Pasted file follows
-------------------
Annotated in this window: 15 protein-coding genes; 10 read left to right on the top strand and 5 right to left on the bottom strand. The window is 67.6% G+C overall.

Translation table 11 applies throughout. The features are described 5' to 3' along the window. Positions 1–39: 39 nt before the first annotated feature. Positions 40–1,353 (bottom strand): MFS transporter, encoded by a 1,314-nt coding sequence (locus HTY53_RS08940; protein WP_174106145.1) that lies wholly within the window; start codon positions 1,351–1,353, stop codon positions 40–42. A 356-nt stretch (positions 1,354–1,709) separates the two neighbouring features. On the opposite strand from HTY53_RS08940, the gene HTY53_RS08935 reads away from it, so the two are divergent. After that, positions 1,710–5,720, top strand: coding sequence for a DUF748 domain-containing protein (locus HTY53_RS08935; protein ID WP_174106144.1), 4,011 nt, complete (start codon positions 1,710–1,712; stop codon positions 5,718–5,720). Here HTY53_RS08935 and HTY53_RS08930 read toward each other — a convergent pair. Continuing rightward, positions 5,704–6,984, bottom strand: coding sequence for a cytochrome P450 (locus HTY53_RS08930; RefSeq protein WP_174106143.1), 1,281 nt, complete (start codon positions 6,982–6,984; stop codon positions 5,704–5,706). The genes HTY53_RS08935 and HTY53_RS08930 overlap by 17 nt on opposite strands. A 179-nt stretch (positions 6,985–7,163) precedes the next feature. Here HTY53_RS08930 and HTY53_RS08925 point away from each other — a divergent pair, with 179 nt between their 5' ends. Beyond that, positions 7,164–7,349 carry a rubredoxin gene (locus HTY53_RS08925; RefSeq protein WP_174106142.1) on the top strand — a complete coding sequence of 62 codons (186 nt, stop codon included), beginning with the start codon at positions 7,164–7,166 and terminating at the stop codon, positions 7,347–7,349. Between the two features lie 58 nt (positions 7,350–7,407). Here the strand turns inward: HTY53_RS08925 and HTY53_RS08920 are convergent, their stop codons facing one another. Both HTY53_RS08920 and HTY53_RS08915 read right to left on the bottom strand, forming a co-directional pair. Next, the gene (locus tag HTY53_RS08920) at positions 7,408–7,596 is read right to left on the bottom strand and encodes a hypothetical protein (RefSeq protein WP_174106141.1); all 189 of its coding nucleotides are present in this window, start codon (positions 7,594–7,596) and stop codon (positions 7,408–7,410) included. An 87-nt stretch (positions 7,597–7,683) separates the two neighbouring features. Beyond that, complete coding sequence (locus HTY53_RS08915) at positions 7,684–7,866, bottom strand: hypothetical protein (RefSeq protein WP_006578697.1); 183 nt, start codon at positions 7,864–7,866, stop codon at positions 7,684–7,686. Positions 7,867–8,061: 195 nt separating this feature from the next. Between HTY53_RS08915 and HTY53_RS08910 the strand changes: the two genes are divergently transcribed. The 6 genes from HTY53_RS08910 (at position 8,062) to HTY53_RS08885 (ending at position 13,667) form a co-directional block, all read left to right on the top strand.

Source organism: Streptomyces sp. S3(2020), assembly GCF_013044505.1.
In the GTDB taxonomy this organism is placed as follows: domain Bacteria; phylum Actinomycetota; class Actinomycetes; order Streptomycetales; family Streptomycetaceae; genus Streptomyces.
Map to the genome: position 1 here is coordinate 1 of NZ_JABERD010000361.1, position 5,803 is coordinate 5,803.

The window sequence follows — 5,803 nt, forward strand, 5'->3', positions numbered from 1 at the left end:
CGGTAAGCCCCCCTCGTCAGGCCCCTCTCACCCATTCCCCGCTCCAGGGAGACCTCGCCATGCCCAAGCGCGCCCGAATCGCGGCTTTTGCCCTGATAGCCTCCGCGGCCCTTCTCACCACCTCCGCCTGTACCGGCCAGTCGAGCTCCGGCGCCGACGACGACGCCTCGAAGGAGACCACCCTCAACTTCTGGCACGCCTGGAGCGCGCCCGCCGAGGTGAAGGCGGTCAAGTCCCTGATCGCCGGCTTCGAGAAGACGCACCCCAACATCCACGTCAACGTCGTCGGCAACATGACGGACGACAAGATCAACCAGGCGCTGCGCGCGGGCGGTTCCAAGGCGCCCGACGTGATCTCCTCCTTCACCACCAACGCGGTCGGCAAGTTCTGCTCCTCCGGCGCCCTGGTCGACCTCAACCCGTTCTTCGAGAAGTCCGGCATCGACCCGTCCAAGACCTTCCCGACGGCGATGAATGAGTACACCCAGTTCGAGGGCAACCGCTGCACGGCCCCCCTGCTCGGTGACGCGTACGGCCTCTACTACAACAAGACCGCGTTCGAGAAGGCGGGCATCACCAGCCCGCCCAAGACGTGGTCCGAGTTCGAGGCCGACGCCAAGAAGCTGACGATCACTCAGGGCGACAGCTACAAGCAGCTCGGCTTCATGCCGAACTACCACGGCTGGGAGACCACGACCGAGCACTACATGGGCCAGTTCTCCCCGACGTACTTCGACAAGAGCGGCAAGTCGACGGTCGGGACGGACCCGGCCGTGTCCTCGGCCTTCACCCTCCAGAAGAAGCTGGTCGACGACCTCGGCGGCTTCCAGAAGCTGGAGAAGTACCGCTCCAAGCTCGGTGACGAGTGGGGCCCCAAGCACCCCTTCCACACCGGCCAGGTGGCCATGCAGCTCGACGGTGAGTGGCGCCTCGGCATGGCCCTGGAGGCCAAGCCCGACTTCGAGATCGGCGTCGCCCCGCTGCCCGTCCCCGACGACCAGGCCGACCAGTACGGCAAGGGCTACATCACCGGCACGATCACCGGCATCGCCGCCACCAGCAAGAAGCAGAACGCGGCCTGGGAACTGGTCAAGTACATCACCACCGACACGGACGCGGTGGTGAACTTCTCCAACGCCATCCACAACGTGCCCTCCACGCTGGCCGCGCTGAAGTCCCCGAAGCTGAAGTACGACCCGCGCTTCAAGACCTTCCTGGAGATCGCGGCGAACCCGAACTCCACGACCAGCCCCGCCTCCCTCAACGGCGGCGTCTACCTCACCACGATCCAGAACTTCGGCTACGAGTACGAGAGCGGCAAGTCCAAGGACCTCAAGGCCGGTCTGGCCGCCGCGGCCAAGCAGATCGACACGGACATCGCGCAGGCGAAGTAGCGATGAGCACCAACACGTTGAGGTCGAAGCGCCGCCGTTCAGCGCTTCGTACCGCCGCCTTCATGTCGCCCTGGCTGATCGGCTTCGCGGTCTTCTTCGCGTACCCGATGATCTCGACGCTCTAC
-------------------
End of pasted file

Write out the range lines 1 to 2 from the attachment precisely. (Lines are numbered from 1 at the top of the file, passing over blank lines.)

Annotated in this window: 15 protein-coding genes; 10 read left to right on the top strand and 5 right to left on the bottom strand. The window is 67.6% G+C overall.

Translation table 11 applies throughout. The features are described 5' to 3' along the window. Positions 1–39: 39 nt before the first annotated feature. Positions 40–1,353 (bottom strand): MFS transporter, encoded by a 1,314-nt coding sequence (locus HTY53_RS08940; protein WP_174106145.1) that lies wholly within the window; start codon positions 1,351–1,353, stop codon positions 40–42. A 356-nt stretch (positions 1,354–1,709) separates the two neighbouring features. On the opposite strand from HTY53_RS08940, the gene HTY53_RS08935 reads away from it, so the two are divergent. After that, positions 1,710–5,720, top strand: coding sequence for a DUF748 domain-containing protein (locus HTY53_RS08935; protein ID WP_174106144.1), 4,011 nt, complete (start codon positions 1,710–1,712; stop codon positions 5,718–5,720). Here HTY53_RS08935 and HTY53_RS08930 read toward each other — a convergent pair. Continuing rightward, positions 5,704–6,984, bottom strand: coding sequence for a cytochrome P450 (locus HTY53_RS08930; RefSeq protein WP_174106143.1), 1,281 nt, complete (start codon positions 6,982–6,984; stop codon positions 5,704–5,706). The genes HTY53_RS08935 and HTY53_RS08930 overlap by 17 nt on opposite strands. A 179-nt stretch (positions 6,985–7,163) precedes the next feature. Here HTY53_RS08930 and HTY53_RS08925 point away from each other — a divergent pair, with 179 nt between their 5' ends. Beyond that, positions 7,164–7,349 carry a rubredoxin gene (locus HTY53_RS08925; RefSeq protein WP_174106142.1) on the top strand — a complete coding sequence of 62 codons (186 nt, stop codon included), beginning with the start codon at positions 7,164–7,166 and terminating at the stop codon, positions 7,347–7,349. Between the two features lie 58 nt (positions 7,350–7,407). Here the strand turns inward: HTY53_RS08925 and HTY53_RS08920 are convergent, their stop codons facing one another. Both HTY53_RS08920 and HTY53_RS08915 read right to left on the bottom strand, forming a co-directional pair. Next, the gene (locus tag HTY53_RS08920) at positions 7,408–7,596 is read right to left on the bottom strand and encodes a hypothetical protein (RefSeq protein WP_174106141.1); all 189 of its coding nucleotides are present in this window, start codon (positions 7,594–7,596) and stop codon (positions 7,408–7,410) included. An 87-nt stretch (positions 7,597–7,683) separates the two neighbouring features. Beyond that, complete coding sequence (locus HTY53_RS08915) at positions 7,684–7,866, bottom strand: hypothetical protein (RefSeq protein WP_006578697.1); 183 nt, start codon at positions 7,864–7,866, stop codon at positions 7,684–7,686. Positions 7,867–8,061: 195 nt separating this feature from the next. Between HTY53_RS08915 and HTY53_RS08910 the strand changes: the two genes are divergently transcribed. The 6 genes from HTY53_RS08910 (at position 8,062) to HTY53_RS08885 (ending at position 13,667) form a co-directional block, all read left to right on the top strand.